How to sell a US vehicle to another US Person in South or Central America

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#1 Sat, 11/30/2013 - 11:06

How to sell a US vehicle to another US Person in South or Central America

We finished driving the Americas a little over a year ago and we wanted to share with everyone how we bought and sold our US plated car to another US Person while in South America. The process we used was pretty easy and ended with us getting plates and title/registration legally in our name which is better than most of the other ways I've read about how to transfer ownership. This really only works for US Persons selling to other US Persons. I'm not sure if it still works but it worked for us about a year and a half ago. I hope this helps some of you!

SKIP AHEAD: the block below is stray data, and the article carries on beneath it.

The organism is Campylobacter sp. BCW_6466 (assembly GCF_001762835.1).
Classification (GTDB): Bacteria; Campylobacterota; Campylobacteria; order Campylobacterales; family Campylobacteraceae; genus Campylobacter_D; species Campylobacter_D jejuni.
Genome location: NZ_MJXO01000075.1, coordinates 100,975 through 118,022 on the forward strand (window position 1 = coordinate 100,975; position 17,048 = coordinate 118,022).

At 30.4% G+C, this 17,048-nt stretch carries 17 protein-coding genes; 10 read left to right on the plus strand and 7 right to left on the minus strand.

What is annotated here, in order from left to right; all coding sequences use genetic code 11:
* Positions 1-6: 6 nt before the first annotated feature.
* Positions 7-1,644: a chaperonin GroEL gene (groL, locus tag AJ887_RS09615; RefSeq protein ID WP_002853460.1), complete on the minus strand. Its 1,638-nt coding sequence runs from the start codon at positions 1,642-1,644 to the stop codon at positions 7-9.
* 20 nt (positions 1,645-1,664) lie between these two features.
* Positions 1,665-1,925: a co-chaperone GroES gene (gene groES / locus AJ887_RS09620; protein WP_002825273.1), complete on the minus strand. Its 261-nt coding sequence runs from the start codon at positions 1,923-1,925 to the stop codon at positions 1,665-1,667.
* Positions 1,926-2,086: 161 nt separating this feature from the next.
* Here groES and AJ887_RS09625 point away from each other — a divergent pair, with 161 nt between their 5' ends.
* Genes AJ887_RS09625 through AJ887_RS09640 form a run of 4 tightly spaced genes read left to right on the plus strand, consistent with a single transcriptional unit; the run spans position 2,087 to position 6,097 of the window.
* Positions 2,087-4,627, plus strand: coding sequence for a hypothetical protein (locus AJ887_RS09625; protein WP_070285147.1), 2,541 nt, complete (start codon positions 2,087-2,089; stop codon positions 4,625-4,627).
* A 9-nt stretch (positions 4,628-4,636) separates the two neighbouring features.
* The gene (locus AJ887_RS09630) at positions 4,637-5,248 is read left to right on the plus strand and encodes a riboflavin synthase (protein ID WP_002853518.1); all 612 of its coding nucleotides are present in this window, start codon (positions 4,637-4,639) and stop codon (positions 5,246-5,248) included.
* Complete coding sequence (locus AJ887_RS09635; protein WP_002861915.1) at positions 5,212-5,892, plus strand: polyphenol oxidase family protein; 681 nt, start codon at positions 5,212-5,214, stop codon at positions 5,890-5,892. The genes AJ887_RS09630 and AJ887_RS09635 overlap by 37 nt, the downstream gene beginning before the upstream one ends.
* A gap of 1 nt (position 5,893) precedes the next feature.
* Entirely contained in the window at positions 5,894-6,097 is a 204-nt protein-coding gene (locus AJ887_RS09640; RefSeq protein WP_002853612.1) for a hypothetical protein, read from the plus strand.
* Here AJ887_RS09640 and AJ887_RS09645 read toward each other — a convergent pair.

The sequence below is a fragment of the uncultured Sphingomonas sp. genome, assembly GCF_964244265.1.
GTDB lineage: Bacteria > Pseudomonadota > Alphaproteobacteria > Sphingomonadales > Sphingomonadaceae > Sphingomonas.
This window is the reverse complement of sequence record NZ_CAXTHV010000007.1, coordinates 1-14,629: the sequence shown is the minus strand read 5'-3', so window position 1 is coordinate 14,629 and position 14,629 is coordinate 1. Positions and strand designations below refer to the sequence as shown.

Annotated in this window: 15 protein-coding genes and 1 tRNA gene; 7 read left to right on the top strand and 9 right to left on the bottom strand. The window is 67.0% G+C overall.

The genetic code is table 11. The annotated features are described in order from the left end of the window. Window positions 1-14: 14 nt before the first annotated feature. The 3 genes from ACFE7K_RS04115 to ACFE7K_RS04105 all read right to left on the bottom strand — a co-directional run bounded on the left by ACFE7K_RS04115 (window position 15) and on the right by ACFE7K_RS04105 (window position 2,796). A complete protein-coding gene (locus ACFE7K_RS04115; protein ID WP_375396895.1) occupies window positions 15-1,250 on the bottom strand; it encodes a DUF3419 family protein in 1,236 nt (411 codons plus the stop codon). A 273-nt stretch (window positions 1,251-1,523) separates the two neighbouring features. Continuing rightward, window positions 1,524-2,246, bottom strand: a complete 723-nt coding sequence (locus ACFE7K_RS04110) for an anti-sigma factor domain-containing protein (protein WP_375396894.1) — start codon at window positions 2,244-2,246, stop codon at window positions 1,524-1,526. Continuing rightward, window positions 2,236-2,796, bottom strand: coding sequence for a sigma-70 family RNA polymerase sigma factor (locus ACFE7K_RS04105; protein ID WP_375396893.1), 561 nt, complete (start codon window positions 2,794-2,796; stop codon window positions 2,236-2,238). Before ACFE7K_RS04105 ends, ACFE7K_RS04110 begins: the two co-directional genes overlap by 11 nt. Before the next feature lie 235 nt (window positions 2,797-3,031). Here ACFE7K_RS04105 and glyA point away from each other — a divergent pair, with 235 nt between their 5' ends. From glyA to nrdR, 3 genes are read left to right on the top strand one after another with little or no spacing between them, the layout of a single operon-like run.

What you will need:

* A US address where the car is “garaged” for them to mail your plates and registration to (any friend or family member with a US address will work since they don’t have a way to verify where your car is “garaged”).

* The Title of the car signed over to you. It does not have to be a South Dakota title. They will convert the title to South Dakota for you and mail it to you.

* Copy of Social Security Card. I believe there is no way to get around this unless you have a South Dakota Driver’s license.

* A valid US Driver’s License (any state).

Steps:

* Go to this website and print off the “Application for Motor Vehicle Title & Registration” and “South Dakota Salvage, Recovered Theft, and Uniform Damage Disclosure Statement”. http://www.state.sd.us/drr2/motorvehicle/forms.htm They told me I only need the latter (Damage Disclosure) if the vehicle is less than 7 years old. DO NOT submit online. Just print them out.

* With the above forms, title, and odometer reading in hand, call the Clay County Treasurer 605-677-7123